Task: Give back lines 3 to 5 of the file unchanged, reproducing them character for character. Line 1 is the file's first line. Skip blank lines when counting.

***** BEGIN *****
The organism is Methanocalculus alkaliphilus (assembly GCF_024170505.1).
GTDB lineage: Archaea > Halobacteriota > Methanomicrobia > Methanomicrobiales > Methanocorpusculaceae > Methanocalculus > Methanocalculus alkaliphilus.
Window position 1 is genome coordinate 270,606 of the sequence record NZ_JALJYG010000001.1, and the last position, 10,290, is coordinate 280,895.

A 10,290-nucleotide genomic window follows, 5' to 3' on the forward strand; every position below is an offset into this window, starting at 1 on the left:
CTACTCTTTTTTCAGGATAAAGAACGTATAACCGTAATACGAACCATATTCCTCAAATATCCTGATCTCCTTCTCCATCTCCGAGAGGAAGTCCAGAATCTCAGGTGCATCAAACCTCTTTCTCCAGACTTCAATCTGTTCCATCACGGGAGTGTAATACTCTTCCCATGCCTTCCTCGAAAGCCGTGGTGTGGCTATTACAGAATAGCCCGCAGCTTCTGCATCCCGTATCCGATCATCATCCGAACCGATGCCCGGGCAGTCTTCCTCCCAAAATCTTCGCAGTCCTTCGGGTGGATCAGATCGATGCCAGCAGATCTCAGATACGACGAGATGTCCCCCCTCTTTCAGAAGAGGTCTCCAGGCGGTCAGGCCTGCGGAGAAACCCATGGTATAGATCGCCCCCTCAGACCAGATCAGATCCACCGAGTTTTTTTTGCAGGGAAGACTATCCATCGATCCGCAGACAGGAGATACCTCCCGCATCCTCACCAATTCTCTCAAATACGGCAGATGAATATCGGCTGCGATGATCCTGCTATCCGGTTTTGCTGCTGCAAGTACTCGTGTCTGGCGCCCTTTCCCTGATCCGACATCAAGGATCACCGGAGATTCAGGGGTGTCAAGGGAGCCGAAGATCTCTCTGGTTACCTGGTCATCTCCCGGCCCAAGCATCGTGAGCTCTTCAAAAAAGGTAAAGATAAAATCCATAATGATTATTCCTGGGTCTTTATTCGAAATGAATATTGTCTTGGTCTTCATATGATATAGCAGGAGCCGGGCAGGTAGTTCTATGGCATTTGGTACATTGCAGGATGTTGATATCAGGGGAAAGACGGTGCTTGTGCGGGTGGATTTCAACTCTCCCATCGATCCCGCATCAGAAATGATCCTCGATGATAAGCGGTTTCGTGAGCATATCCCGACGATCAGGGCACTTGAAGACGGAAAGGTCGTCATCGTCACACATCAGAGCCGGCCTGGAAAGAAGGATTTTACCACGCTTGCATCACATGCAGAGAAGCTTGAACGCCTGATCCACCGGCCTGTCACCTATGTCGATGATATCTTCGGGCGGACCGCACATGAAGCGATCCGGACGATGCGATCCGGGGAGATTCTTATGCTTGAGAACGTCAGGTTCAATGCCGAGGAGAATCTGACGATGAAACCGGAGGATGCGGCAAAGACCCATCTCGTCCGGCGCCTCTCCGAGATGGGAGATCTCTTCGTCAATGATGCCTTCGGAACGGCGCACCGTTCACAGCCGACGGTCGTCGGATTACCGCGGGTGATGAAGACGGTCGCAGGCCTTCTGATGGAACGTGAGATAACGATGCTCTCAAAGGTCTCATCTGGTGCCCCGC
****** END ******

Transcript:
Window position 1 is genome coordinate 270,606 of the sequence record NZ_JALJYG010000001.1, and the last position, 10,290, is coordinate 280,895.

A 10,290-nucleotide genomic window follows, 5' to 3' on the forward strand; every position below is an offset into this window, starting at 1 on the left:
CTACTCTTTTTTCAGGATAAAGAACGTATAACCGTAATACGAACCATATTCCTCAAATATCCTGATCTCCTTCTCCATCTCCGAGAGGAAGTCCAGAATCTCAGGTGCATCAAACCTCTTTCTCCAGACTTCAATCTGTTCCATCACGGGAGTGTAATACTCTTCCCATGCCTTCCTCGAAAGCCGTGGTGTGGCTATTACAGAATAGCCCGCAGCTTCTGCATCCCGTATCCGATCATCATCCGAACCGATGCCCGGGCAGTCTTCCTCCCAAAATCTTCGCAGTCCTTCGGGTGGATCAGATCGATGCCAGCAGATCTCAGATACGACGAGATGTCCCCCCTCTTTCAGAAGAGGTCTCCAGGCGGTCAGGCCTGCGGAGAAACCCATGGTATAGATCGCCCCCTCAGACCAGATCAGATCCACCGAGTTTTTTTTGCAGGGAAGACTATCCATCGATCCGCAGACAGGAGATACCTCCCGCATCCTCACCAATTCTCTCAAATACGGCAGATGAATATCGGCTGCGATGATCCTGCTATCCGGTTTTGCTGCTGCAAGTACTCGTGTCTGGCGCCCTTTCCCTGATCCGACATCAAGGATCACCGGAGATTCAGGGGTGTCAAGGGAGCCGAAGATCTCTCTGGTTACCTGGTCATCTCCCGGCCCAAGCATCGTGAGCTCTTCAAAAAAGGTAAAGATAAAATCCATAATGATTATTCCTGGGTCTTTATTCGAAATGAATATTGTCTTGGTCTTCATATGATATAGCAGGAGCCGGGCAGGTAGTTCTATGGCATTTGGTACATTGCAGGATGTTGATATCAGGGGAAAGACGGTGCTTGTGCGGGTGGATTTCAACTCTCCCATCGATCCCGCATCAGAAATGATCCTCGATGATAAGCGGTTTCGTGAGCATATCCCGACGATCAGGGCACTTGAAGACGGAAAGGTCGTCATCGTCACACATCAGAGCCGGCCTGGAAAGAAGGATTTTACCACGCTTGCATCACATGCAGAGAAGCTTGAACGCCTGATCCACCGGCCTGTCACCTATGTCGATGATATCTTCGGGCGGACCGCACATGAAGCGATCCGGACGATGCGATCCGGGGAGATTCTTATGCTTGAGAACGTCAGGTTCAATGCCGAGGAGAATCTGACGATGAAACCGGAGGATGCGGCAAAGACCCATCTCGTCCGGCGCCTCTCCGAGATGGGAGATCTCTTCGTCAATGATGCCTTCGGAACGGCGCACCGTTCACAGCCGACGGTCGTCGGATTACCGCGGGTGATGAAGACGGTCGCAGGCCTTCTGATGGAACGTGAGATAACGATGCTCTCAAAGGTCTCATCTGGTGCCCCGC